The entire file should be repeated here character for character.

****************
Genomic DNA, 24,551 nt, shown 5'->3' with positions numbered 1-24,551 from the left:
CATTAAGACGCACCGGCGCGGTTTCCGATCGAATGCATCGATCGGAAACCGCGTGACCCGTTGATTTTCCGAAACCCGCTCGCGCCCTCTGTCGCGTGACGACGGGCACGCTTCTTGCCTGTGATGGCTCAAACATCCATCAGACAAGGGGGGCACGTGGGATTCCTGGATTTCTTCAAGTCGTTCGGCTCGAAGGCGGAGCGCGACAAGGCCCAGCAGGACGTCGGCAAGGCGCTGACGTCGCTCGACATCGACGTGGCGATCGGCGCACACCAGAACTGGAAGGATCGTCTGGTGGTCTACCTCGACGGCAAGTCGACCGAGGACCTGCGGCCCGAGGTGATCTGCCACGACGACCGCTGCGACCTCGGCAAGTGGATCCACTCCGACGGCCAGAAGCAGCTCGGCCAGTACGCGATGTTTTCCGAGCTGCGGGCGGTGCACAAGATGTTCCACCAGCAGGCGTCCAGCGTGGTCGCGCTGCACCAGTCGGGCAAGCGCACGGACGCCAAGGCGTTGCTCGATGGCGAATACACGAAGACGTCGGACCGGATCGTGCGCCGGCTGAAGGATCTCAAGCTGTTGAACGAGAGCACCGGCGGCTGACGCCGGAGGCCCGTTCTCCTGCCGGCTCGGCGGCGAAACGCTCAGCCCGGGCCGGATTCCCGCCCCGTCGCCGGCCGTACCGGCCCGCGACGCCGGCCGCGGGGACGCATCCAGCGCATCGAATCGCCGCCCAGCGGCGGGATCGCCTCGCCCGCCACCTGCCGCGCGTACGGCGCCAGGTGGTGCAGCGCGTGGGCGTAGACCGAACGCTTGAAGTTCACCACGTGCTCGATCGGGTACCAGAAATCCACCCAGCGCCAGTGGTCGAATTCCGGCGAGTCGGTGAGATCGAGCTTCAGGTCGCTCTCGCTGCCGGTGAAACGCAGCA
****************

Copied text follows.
Genomic DNA, 24,551 nt, shown 5'->3' with positions numbered 1-24,551 from the left:
CATTAAGACGCACCGGCGCGGTTTCCGATCGAATGCATCGATCGGAAACCGCGTGACCCGTTGATTTTCCGAAACCCGCTCGCGCCCTCTGTCGCGTGACGACGGGCACGCTTCTTGCCTGTGATGGCTCAAACATCCATCAGACAAGGGGGGCACGTGGGATTCCTGGATTTCTTCAAGTCGTTCGGCTCGAAGGCGGAGCGCGACAAGGCCCAGCAGGACGTCGGCAAGGCGCTGACGTCGCTCGACATCGACGTGGCGATCGGCGCACACCAGAACTGGAAGGATCGTCTGGTGGTCTACCTCGACGGCAAGTCGACCGAGGACCTGCGGCCCGAGGTGATCTGCCACGACGACCGCTGCGACCTCGGCAAGTGGATCCACTCCGACGGCCAGAAGCAGCTCGGCCAGTACGCGATGTTTTCCGAGCTGCGGGCGGTGCACAAGATGTTCCACCAGCAGGCGTCCAGCGTGGTCGCGCTGCACCAGTCGGGCAAGCGCACGGACGCCAAGGCGTTGCTCGATGGCGAATACACGAAGACGTCGGACCGGATCGTGCGCCGGCTGAAGGATCTCAAGCTGTTGAACGAGAGCACCGGCGGCTGACGCCGGAGGCCCGTTCTCCTGCCGGCTCGGCGGCGAAACGCTCAGCCCGGGCCGGATTCCCGCCCCGTCGCCGGCCGTACCGGCCCGCGACGCCGGCCGCGGGGACGCATCCAGCGCATCGAATCGCCGCCCAGCGGCGGGATCGCCTCGCCCGCCACCTGCCGCGCGTACGGCGCCAGGTGGTGCAGCGCGTGGGCGTAGACCGAACGCTTGAAGTTCACCACGTGCTCGATCGGGTACCAGAAATCCACCCAGCGCCAGTGGTCGAATTCCGGCGAGTCGGTGAGATCGAGCTTCAGGTCGCTCTCGCTGCCGGTGAAACGCAGCA